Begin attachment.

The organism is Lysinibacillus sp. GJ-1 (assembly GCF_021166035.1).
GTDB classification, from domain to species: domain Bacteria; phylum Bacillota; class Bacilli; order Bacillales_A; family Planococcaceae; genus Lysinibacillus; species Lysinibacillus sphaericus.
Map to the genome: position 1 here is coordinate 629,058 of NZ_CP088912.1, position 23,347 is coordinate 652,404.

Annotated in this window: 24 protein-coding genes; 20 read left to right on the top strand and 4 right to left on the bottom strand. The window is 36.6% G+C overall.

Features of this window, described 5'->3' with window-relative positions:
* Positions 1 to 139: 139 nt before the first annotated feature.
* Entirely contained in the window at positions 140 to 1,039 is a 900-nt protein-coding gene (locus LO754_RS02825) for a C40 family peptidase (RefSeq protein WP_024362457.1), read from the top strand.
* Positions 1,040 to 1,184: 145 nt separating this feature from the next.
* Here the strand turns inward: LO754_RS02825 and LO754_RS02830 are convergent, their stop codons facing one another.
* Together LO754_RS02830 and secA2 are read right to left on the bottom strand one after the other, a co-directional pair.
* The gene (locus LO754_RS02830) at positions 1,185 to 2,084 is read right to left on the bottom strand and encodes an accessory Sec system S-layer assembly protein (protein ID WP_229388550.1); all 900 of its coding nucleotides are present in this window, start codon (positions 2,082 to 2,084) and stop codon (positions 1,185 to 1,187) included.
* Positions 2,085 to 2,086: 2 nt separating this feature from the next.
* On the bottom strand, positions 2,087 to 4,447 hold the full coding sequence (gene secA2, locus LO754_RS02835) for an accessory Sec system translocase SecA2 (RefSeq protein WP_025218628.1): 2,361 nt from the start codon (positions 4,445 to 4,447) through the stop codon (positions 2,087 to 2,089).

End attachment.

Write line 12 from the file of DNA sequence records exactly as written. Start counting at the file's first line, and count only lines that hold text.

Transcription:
* Positions 2,085 to 2,086: 2 nt separating this feature from the next.